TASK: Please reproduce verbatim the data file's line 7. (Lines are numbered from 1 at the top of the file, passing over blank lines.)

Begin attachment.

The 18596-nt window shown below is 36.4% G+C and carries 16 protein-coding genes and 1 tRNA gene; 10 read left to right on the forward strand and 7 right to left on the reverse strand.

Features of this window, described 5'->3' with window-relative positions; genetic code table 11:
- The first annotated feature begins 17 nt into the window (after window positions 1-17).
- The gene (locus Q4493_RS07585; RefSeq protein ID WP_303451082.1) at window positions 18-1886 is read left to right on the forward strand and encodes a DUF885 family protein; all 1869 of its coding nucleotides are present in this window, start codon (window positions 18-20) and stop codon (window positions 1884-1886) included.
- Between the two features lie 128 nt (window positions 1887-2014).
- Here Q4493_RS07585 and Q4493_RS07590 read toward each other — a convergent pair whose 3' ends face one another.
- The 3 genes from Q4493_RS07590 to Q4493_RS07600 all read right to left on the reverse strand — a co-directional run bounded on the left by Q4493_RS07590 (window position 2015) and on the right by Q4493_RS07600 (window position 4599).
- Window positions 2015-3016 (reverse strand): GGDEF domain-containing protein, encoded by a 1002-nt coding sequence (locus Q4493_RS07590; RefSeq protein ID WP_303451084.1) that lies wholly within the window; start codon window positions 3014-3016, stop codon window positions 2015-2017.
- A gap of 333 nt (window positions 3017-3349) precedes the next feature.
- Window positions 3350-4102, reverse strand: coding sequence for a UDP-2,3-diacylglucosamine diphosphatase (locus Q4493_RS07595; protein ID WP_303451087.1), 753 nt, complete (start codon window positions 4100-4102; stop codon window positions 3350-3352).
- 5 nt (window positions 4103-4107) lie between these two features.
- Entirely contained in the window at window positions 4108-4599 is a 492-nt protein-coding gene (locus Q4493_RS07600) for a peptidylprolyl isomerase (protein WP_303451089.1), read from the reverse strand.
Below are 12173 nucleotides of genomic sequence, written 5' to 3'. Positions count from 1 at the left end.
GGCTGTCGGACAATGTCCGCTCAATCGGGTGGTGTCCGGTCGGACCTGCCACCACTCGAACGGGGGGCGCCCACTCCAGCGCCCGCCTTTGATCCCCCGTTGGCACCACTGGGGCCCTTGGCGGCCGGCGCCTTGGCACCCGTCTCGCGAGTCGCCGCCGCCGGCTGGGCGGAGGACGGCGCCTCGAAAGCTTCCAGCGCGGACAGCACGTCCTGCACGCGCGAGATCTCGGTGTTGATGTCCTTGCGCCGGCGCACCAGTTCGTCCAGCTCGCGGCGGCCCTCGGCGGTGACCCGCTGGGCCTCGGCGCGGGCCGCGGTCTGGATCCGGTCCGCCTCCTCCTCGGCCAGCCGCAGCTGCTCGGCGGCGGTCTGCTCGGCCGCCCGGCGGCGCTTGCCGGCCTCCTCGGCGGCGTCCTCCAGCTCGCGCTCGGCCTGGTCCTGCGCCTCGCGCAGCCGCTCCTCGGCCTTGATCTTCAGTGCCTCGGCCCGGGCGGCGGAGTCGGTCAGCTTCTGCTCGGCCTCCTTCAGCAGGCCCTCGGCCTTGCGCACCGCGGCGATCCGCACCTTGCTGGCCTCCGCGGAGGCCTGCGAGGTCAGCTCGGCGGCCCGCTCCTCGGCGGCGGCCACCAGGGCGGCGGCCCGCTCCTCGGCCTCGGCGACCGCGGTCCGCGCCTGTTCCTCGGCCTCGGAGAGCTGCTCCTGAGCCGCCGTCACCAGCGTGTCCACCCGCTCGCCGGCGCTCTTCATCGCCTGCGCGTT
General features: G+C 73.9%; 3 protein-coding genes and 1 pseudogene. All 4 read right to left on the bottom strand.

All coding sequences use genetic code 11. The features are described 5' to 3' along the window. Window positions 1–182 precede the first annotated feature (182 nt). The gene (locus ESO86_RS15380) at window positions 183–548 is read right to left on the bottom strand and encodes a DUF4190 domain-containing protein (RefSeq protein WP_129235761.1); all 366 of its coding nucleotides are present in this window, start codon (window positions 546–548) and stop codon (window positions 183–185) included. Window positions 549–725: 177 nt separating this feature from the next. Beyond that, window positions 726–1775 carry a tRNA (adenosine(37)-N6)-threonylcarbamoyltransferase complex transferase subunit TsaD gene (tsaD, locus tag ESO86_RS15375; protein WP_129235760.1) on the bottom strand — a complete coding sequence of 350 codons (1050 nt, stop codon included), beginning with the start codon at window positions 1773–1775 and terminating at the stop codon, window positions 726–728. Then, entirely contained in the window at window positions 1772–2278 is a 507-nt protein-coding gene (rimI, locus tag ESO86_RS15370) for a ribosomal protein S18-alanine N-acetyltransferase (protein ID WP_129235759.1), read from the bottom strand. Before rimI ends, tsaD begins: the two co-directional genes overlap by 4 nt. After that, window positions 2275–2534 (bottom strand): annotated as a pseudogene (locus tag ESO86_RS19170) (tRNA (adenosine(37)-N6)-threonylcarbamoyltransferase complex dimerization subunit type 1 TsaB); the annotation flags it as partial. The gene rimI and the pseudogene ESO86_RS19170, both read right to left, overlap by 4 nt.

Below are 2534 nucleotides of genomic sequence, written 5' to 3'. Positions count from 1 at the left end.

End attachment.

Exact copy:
- The 3 genes from Q4493_RS07590 to Q4493_RS07600 all read right to left on the reverse strand — a co-directional run bounded on the left by Q4493_RS07590 (window position 2015) and on the right by Q4493_RS07600 (window position 4599).